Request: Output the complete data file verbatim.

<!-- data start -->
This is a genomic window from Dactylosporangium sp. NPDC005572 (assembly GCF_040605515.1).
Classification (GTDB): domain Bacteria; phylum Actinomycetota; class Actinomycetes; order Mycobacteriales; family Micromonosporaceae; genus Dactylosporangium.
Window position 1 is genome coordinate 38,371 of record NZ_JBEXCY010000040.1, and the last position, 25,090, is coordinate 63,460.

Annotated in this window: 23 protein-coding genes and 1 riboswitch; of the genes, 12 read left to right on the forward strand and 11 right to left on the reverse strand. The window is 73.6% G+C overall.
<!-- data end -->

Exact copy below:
This is a genomic window from Dactylosporangium sp. NPDC005572 (assembly GCF_040605515.1).
Classification (GTDB): domain Bacteria; phylum Actinomycetota; class Actinomycetes; order Mycobacteriales; family Micromonosporaceae; genus Dactylosporangium.
Window position 1 is genome coordinate 38,371 of record NZ_JBEXCY010000040.1, and the last position, 25,090, is coordinate 63,460.

Annotated in this window: 23 protein-coding genes and 1 riboswitch; of the genes, 12 read left to right on the forward strand and 11 right to left on the reverse strand. The window is 73.6% G+C overall.